Saturday Church -- a marvelous new musical by filmmaker Damon Cardasis (Maggie's Plan) -- centers on Ulysses (Luke Kain), a gender-nonconforming 14-year-old who finds refuge in a church after a Bible-toting family member kicks him out of his home in the Bronx.
The film, which premiered at the Tribeca Film Festival, was a heartwarming hit with viewers, who voted it as a runner-up for the Narrative Audience Award. Like Moonlight, it showed the struggles many LGBT youth of color face. But Saturday Church also shone a spotlight on the communities that exist to help these young people through the darkest times. It did so with a dash of magical realism, injecting song and dance in ways that showed how music could also create a place of escape.
At Tribeca, Cardasis revealed to The Advocate that the church depicted in his film is based on a real-life place: the Church of St. Luke in the Fields.
"I made [Saturday Church] because I found out about a program in a church in the West Village for LGBTQ youth that happened every Saturday night," said Cardasis. "The program provided social services and food and care for kids. Some were living on the streets. Some were dealing with drug addiction and various things. The program was there to support them."
"I was amazed at the fact that it was in a church, considering most of these kids were on the street due to religion," he added. "The inspiration came from there. I volunteered there awhile and met the kids and heard their stories. It grew from there."
The program, Art & Acceptance at St. Luke's, provides a variety of services for LGBT youth between the ages of 16 to 24. And like Ulysses, many of them are young men of color. Health professionals, in collabroation with Project Stay, are on hand to offer HIV, STI, and pregnancy testing. There are also legal services, crisis intervention with social workers, mental health services, clothes, and meals.
"We do our very best to provide an LGBTQ-affirming space where we use the principles of harm reduction the 'meet the young people where they are at' in any given moment," the program noted on its website, which pointed out that LGBT young people suffer higher rates of homelessness than their straight peers. The goal of the program is to "create an affirming and welcoming environment where young people can come each week for support."
In addition, St. Luke's has a gymnasium for recreational activities that range from basketball to yoga to voguing. These activities inspired Cardasis to make his movie into a musical.
"At the gymnasium, the kids would vogue, they would dance, they would perform," he said. "It just sort of bled together. It seemed like voguing and performance was in some ways a relief. In some ways, [they were] an escape from some of the more dark or difficult things. It just seemed natural that music would be used as a device to escape from this harsh reality. A little Dancer in the Dark."
Ulysses's journey is drawn from the experiences of those at St. Luke's. He must deal with school bullying, unaccepting family members, and then living on the streets. Later, he is tempted by sex work as a means of survival. Saturday Church, a resource and community providing shelter from the storm, is what keeps him going throughout the rest of the week. There, audience members will also see a welcome face: transgender activist Kate Bornstein, plays the social worker who helps Ulysses. Trans women, played by trans actresses Indya Moore, Alexia Garcia, and MJ Rodriguez, also provide him with support.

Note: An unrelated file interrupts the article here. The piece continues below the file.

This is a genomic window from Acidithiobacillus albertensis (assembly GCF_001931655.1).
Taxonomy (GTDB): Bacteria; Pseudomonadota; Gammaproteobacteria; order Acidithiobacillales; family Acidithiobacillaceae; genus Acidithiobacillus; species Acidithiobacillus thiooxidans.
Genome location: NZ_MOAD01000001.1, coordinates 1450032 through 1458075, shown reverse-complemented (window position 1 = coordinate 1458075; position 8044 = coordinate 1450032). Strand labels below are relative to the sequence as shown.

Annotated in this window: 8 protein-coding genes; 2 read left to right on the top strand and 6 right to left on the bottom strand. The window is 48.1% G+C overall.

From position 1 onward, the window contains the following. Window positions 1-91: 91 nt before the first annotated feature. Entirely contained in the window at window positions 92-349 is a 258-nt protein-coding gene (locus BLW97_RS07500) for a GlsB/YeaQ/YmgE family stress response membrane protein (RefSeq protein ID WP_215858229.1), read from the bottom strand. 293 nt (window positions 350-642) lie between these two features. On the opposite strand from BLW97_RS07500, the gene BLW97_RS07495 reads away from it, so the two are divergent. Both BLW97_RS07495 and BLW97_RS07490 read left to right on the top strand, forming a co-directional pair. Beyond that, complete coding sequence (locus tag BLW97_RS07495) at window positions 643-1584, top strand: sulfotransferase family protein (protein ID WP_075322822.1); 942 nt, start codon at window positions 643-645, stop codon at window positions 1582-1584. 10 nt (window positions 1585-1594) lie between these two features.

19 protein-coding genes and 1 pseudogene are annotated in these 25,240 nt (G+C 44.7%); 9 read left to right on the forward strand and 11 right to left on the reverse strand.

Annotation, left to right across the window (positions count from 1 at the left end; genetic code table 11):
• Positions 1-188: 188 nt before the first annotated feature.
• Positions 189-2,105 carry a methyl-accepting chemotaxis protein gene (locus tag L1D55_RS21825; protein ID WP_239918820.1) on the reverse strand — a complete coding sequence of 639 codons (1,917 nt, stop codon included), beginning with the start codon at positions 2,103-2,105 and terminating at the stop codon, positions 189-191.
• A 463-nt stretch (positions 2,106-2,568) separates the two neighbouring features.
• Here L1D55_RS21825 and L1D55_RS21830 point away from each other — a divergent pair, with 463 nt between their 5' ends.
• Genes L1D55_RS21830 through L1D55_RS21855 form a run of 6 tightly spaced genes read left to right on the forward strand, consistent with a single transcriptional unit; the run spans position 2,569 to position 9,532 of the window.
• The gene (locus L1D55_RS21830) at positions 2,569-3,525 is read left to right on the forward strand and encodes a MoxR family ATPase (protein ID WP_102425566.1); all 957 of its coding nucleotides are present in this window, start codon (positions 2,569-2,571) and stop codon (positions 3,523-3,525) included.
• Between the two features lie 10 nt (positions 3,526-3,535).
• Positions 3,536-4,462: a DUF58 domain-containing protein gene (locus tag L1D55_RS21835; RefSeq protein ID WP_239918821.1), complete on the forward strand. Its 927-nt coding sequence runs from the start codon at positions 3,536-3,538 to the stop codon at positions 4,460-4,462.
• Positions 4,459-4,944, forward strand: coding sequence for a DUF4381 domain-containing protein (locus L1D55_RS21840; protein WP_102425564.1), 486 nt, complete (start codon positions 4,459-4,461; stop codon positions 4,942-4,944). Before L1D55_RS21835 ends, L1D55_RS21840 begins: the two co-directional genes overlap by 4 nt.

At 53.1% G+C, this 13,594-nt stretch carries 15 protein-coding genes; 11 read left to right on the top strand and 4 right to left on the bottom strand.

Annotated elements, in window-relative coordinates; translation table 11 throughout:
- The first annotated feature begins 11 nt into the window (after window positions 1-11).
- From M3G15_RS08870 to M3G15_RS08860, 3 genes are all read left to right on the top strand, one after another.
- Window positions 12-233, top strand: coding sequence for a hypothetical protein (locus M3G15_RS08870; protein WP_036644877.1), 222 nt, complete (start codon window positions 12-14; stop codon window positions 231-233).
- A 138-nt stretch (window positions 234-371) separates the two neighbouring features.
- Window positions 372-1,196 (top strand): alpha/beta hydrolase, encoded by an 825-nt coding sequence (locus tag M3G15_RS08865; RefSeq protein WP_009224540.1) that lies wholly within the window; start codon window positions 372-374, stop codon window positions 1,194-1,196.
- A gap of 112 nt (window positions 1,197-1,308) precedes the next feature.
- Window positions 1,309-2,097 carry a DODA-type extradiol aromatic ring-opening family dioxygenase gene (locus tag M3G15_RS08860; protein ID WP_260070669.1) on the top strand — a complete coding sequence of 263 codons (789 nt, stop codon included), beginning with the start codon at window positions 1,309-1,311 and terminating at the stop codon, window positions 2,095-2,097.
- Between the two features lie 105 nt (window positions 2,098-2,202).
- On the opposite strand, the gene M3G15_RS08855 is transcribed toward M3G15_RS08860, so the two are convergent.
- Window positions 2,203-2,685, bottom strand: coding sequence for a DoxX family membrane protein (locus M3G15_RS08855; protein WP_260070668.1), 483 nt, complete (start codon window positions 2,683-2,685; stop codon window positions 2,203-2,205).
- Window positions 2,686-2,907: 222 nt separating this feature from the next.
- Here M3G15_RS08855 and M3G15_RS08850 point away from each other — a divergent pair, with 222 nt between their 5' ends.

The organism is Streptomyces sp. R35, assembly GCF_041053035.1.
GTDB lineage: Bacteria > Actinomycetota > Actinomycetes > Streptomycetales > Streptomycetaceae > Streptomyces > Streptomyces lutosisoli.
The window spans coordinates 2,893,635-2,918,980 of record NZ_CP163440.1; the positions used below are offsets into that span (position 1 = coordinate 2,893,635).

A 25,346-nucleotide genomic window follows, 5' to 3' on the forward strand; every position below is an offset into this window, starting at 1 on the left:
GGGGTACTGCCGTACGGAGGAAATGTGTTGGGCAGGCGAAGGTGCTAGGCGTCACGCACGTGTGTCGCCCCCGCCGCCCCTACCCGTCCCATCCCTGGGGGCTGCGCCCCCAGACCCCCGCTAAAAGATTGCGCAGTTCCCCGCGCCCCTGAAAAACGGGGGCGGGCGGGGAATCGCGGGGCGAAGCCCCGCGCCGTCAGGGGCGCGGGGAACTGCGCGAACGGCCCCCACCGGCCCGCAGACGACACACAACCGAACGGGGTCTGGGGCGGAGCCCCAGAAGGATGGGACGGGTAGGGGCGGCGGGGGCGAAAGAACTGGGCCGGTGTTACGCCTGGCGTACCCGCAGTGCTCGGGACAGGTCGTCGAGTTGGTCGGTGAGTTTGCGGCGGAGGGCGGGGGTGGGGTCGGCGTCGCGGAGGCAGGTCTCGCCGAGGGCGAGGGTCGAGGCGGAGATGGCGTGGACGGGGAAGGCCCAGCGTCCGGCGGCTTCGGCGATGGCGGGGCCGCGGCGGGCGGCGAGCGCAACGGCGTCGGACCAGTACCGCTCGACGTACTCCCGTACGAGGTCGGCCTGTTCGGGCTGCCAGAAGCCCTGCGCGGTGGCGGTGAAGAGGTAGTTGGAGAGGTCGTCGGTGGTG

The election of Donald Trump has not helped matters for LGBT young people, who now experience "unprecedented highs" of bullying, according to a 2017 report from RTI International. Cardasis hopes his own film draws attention to the importance of programs like St. Luke's and also sparks empathy in a time when youth sorely need it.
"It's a human story that's set in this world," he said. "And I think if people can relate to one another on a human level, then they'll understand a diverse array of stories. If this helps open some people's minds and maybe see a community that you may not be accustomed with in a different, better light, then that would be amazing. If this could be something positive in a dark time, I would like to think it's a hopeful film and people find inspiration and comfort with it."
Cardasis also has a message for LGBT youth who feel scared in these uncertain times.
"There is hope," he said. "You should be yourself, and that it may seem dark where you are, but that there is a whole community filled with love and support that is out there waiting for you."
"They may not be in your hometown or the easiest to get to, [but] they are out there and there are people who will love you for who you are, which is the best thing. You should always be who you are," he added.
Luka Kain, who portrays Ulysses, said this movie and its message must reach those who are in his character's shoes.
"I want this film for young children who don't feel like they're safe and who don't have support from their family about who they are to see this and know there's someplace in the world where there's a safe space for them," he said.
To donate funds, clothes, or other resources to the essential services of St. Luke, visit its website. And don't miss Saturday Church, which will screen at the film festivals Frameline and Outfest this summer. Watch the interview with Cardasis below.
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